been said about them; a knowledge of the laws of Nature seen in special experiments and observations, before they are conceived in general terms; a knowledge of the types of natural forms, gathered from individual cases already made familiar. By such study of one or more departments of inductive knowledge, the mind may escape from the thralldom and illusion which reign in the world of mere words.
A Naturalist's Rambles about Home. By Charles C. Abbott. New York: D. Appleton & Co. Pp. 485. Price, $1.50.
There is no denying that natural history is one of the most fascinating of subjects, and now and then there appears a book written by some enthusiastic lover of nature, who has entered into communion with the inferior animate creatures, and writes a living book so pleasing and attractive that it is sought by readers with the avidity of a romance. Such works are never compilations, never scientific treatises, in the usual sense, but always original in observation, full of instruction, life-like and agreeable in description, and abounding in sympathetic interest with the habits, peculiarities, and curious lives of that portion of the animal kingdom which is taken up.
Mr. Abbott's book belongs to this class. Its author is a working naturalist who has made animal life a systematic and scientific study, of course with the aid of books, museums, and the usual helps, but he has always been fond of making the acquaintance of all the animals within reach, watching their ways, noting their characteristics, clearing up obscurities in their history, and finding out everything he could of interest concerning them. He has been an out-of-door student, at home with all sorts of mammals, birds, reptiles, and fishes that he could find in his neighborhood excursions, and the present book is a charming record of his varied observations, investigations, experiences, and adventures in his natural history excursions about home for many years.
We have often thought of that wealth of the farmer owning one or two hundred acres of land, which he never inventories when making up a statement of his property. It is wealth which ho can not sell, but does not have to buy, and he can only know of its existence or appreciate its magnitude in proportion to his intelligence regarding natural things. The soil of his hundred acres is a chemical laboratory in which he operates upon hundreds of thousands of tons of materials to carry on the most exquisite and multifarious chemical changes. Mineralogy and geology explain the depths of his estate. He may be said to own the atmosphere as far up as it extends above his grounds, with its millions of tons of gases, and if he is familiar with Sir William Thomson's paper on "The Energy of a Cubic Mile of Sunlight," he can understand the enormous amount of solar power which is necessary to drive the organic operations of his farm, and of which he may regard himself as the proprietor. Then there is a little world of vegetable life, of which he is the intellectual owner, if he knows something of botany, while his streams and ponds and earth abound with animal forms, besides the endless insect-life, the animals of field and forest, and the birds of the air, which are in a high sense his if he has enough of zoölogy to understand them. The lesson of the situation is, that there is an inexhaustible wealth and world of wonders about home to the mind so cultivated that it can discover and appreciate them.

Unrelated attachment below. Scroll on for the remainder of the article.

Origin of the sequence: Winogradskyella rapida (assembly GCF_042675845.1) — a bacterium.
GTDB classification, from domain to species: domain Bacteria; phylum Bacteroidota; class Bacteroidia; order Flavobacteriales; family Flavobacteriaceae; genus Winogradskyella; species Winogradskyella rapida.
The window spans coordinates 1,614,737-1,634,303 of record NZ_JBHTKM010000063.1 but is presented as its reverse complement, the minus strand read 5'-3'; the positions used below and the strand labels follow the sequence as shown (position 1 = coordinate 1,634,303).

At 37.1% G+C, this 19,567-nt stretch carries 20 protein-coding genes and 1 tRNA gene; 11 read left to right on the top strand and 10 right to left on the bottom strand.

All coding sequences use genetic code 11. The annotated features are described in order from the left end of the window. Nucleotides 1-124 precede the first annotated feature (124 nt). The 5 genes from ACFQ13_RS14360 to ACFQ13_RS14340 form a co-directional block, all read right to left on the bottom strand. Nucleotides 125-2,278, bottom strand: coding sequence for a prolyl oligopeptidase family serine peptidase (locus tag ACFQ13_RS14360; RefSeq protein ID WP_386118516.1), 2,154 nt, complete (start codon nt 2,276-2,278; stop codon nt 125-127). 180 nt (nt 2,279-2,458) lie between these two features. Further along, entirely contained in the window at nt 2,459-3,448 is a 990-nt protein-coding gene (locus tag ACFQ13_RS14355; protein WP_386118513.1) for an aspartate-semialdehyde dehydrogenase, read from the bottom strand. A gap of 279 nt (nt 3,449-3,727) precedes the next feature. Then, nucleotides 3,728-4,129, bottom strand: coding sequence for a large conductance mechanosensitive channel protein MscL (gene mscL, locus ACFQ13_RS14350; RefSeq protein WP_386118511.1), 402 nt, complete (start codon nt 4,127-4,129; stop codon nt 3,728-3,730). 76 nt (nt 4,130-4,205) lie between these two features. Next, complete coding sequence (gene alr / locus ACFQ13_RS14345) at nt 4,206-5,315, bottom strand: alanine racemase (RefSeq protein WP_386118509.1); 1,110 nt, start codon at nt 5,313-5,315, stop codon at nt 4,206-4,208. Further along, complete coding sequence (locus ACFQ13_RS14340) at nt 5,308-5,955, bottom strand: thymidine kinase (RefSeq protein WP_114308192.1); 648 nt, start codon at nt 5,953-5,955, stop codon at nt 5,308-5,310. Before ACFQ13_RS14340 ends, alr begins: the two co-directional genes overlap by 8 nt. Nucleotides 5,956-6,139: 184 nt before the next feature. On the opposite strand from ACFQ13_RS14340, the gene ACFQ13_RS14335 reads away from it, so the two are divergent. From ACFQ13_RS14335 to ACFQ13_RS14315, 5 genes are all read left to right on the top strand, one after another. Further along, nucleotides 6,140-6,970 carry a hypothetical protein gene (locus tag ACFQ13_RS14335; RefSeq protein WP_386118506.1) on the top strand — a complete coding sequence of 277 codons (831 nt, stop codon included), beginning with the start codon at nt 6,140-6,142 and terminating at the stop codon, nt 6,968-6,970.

Mr. Abbott has limited the scope of his natural history observations to his home environment, and he accordingly offers us "A Word at the Start, in Lieu of Preface," in which he describes his location and gives some clews to its interest for natural history purposes. lie lives in "the Jerseys," on Crosswicks Creek, a navigable stream that enters the Delaware River at Bordentown. His ancestor came from Nottingham two hundred years ago, and he now lives in a house built by his great-grandfather on the edge of a high terrace, and surrounded by old oaks, beeches, and locusts, under which the author declares that he chiefly lives. There is nothing romantic in the neighborhood, but it has long been a center of special interest to students of natural history. It has been much visited by botanists and zoölogists—Bertram, the poet and naturalist; Conrad the elder, botanist and mineralogist; Conrad the geologist, his son; and Rafinesque, Say, Le Seure, Bona-